Don’t be fooled: there’s a lot more money out there than ever before. It’s just not for us, the little ones scrapping in the corner. It’s for the Already Haves. Ask the Occupy gang. Or ask my colleagues in Arts and Humanities at Western University, where our business school is second to none, and no expense is ever spared. For them.

Deep breath.


This isn’t meant to be a post about austerity, or neoliberal crisis culture, or even about university economics. In fact, it’s a post about mental health. Because mine has suffered immeasurably over the last few months, to the point that, one morning a few weeks ago, one of my friends and colleagues listened with generosity and open-heartedness as I melted down before her and confessed feeling, at times, like, well – like I didn’t want to be here anymore.

She talked me down off the ledge that day, mostly by reminding me that we’re all in this together. (And then by inviting me to dinner. Thanks, Mandy.) But she also reminded me that nothing is more important than taking the time to regroup, recharge, reboot – to look at your life, look into the faces of the people that share it, smile at the brightness that life can be, and then STOP WORKING.

How hard is it for us to stop working, my fellow academics? It’s pretty damn hard. A lot of the work we do is idiosyncratic; it’s important, of course, to the futures of our students and to the livelihoods of all who work with us. Many of us do the kinds of research that yield breakthroughs and propel social change, medical innovation, and much more. But, mostly, it’s also not quite as urgent as we sometimes strive to believe. Mostly, it can wait – for us to rest, to go home to our families, to fly someplace warm and lie on a beach. To read a book for a change.

So here comes the end of term, and I find myself sitting on my therapist’s couch, talking about this very thing. How do I, still facing a mass of stuff undone that is due yesterday and all seems profoundly urgent, stop working and take a proper break this Christmas? (You wonderful readers who’ve been with me a while know I like a gorgeous break; somehow, though, this term I’ve forgotten how to take one.) This afternoon, Andrew reminded me: you need to set some limits. We feel overwhelmed when we don’t have boundaries in place: between us and our students, who flail a lot and need us more often than we can be there for them; between us and our colleagues, who cope differently than we do with stress and sometimes spill their stress onto our plates; between us and members of our family, however much we love them, because, let’s face it, family is a tricky one.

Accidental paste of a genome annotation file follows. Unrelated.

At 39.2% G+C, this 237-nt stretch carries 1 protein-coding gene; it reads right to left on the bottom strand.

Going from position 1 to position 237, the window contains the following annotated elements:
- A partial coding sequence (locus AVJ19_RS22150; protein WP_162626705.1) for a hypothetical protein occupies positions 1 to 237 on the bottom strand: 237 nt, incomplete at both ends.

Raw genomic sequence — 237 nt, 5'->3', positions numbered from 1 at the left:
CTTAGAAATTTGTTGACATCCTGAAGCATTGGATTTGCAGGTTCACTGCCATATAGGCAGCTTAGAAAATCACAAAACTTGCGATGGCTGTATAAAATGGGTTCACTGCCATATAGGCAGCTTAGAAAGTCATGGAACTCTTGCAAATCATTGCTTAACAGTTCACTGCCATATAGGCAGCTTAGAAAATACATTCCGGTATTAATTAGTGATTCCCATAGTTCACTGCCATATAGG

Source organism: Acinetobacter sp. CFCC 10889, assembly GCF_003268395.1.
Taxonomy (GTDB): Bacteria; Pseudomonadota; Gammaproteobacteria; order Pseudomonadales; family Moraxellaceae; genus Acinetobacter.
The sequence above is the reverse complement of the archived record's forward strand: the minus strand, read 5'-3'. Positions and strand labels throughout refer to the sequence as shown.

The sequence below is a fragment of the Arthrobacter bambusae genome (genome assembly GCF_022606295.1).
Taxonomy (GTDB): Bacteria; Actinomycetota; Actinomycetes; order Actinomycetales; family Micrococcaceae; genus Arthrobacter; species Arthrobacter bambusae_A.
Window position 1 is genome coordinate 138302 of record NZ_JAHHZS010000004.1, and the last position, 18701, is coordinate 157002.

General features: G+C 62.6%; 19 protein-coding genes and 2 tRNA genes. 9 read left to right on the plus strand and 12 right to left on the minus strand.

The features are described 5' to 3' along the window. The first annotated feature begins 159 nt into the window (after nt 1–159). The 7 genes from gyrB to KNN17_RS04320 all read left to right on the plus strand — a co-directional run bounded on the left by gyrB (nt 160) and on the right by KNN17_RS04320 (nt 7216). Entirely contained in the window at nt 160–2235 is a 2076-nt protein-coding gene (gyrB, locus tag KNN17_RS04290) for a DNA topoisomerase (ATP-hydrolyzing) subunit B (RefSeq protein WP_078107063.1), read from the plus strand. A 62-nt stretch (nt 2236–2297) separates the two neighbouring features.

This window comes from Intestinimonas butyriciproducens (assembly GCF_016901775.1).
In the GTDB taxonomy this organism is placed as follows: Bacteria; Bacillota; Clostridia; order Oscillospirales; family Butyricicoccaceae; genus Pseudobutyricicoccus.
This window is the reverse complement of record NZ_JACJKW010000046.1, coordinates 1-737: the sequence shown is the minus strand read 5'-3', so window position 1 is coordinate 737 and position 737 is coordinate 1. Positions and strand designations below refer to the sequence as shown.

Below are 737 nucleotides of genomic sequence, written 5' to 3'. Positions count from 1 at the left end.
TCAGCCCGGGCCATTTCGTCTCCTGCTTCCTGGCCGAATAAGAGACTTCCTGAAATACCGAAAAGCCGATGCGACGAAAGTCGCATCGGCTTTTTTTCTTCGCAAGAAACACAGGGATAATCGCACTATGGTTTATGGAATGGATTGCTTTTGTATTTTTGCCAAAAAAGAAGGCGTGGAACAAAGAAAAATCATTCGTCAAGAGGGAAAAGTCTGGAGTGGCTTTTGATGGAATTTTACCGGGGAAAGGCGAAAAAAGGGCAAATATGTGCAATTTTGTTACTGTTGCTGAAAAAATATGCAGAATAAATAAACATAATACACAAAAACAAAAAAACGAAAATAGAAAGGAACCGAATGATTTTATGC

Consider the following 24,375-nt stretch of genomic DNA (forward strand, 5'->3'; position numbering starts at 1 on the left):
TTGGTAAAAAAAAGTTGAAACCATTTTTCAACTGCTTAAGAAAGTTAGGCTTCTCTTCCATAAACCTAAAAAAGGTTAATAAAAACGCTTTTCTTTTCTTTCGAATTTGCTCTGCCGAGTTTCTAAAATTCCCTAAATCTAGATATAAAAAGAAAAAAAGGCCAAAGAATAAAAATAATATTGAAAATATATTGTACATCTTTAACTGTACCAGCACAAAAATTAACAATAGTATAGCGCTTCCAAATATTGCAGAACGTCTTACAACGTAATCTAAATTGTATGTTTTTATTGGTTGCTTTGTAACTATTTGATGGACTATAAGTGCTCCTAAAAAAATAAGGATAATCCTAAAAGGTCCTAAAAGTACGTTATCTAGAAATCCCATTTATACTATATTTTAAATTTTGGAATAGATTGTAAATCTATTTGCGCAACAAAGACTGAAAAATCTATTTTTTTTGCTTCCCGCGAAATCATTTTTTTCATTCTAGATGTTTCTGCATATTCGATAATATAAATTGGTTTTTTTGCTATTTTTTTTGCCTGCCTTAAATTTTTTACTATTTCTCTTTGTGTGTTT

Between life and work – because no, my fellow scholar-teachers, they are emphatically NOT the same thing.

Here I sit, then, writing this post in front of the roaring fire, with a delicious martini at my left, the snoozing dog on the sofa, and the Good Lovelies on the stereo. I’m resolving, two weeks early, to acknowledge my limits in the new year, and to remind those who expect me to make rain from parched grass that I’m only human, and that I can only do so much.

And yes, you bet: I’ll be reminding me, too.


Happy Christmas to everyone celebrating – and happiest new year to all of you.



From London to London: A Student’s-Eye View

[Friends: this guest post is by Caitlin Austin, a final-year Theatre Studies student at Western University, and the amazing student intern/”guinea pig” I wrote about in my report on our recent “field trip” to London, England. Here, Caity offers her perspective on her time with us in the U.K., and reflects on what study-abroad opportunities have to offer students like her – heading for teacher’s college, and addicted to the stage. Enjoy!]